I often use the pyramid tables you put on the forum, they are very useful.

Do other manufacturers have equivalent tables for their strings ?

Best.
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[*] posted on 4-20-2015 at 07:00 AM


Both Pyramid and Kurschner sell useful string calculator slide rules at reasonable cost that are more convenient and provide more information than tables (although not string density information).
The other way to calculate string dimensions and tension is to use the free string calculators available on line - Arto Wickla's and Oliver Wadsworth StringCalc32 - both for monofilament strings (not composite wound strings). Alternatively there is Paul Beier's string and fret calculator software (free to download and try) that does cover wound strings by the well known manufacturers like Pyramid and Kurschner. This is now in version 2 that is a considerable improvement over the earlier version that I tested a few years ago. Worth a try and not costly to purchase (10 Euros?)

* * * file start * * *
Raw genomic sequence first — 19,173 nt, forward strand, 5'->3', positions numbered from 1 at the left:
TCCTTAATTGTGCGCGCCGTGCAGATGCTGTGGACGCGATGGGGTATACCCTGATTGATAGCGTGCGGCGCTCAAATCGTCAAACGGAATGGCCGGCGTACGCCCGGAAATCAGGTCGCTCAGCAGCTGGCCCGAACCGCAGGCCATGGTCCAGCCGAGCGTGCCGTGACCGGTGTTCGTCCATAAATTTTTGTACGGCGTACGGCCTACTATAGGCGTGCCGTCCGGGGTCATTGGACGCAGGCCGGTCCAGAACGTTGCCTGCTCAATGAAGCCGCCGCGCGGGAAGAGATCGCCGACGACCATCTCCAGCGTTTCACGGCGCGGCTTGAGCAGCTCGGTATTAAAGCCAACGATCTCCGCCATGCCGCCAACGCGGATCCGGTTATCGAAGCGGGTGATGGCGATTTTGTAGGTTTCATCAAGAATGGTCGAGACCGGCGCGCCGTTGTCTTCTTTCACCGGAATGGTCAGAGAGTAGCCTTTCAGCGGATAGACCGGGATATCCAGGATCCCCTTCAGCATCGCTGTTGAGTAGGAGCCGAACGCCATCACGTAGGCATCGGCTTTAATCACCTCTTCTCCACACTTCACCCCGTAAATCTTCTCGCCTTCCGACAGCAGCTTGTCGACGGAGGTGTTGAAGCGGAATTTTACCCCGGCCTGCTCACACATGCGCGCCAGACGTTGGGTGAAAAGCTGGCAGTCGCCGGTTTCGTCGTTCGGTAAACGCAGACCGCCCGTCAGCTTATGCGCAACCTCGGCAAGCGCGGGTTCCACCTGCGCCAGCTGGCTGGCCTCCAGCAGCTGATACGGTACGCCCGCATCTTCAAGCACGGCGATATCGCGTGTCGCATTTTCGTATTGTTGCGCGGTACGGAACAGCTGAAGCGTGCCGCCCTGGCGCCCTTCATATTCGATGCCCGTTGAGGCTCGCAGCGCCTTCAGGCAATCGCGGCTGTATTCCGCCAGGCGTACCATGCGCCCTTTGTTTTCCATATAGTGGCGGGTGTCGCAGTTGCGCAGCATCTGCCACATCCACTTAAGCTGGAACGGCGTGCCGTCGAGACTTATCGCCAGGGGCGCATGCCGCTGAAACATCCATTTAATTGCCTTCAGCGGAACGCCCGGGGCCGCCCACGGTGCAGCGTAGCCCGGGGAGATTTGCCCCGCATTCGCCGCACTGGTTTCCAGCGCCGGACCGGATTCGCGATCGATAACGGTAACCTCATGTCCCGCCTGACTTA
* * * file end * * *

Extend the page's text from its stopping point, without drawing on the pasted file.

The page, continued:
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[*] posted on 4-22-2015 at 06:14 AM


Hi Guys,
these two Brands uses the same Du Pont polyammide.
Tinex 6-12.
so they have the same density: 1.04
The nylon useful for music is Tinex only
I mean that it is not possible to use Perlon because it is dull (whose density is 1,16).
Mimmo
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Brian Prunka
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[*] posted on 4-22-2015 at 06:15 AM


Thanks for the info Mimmo!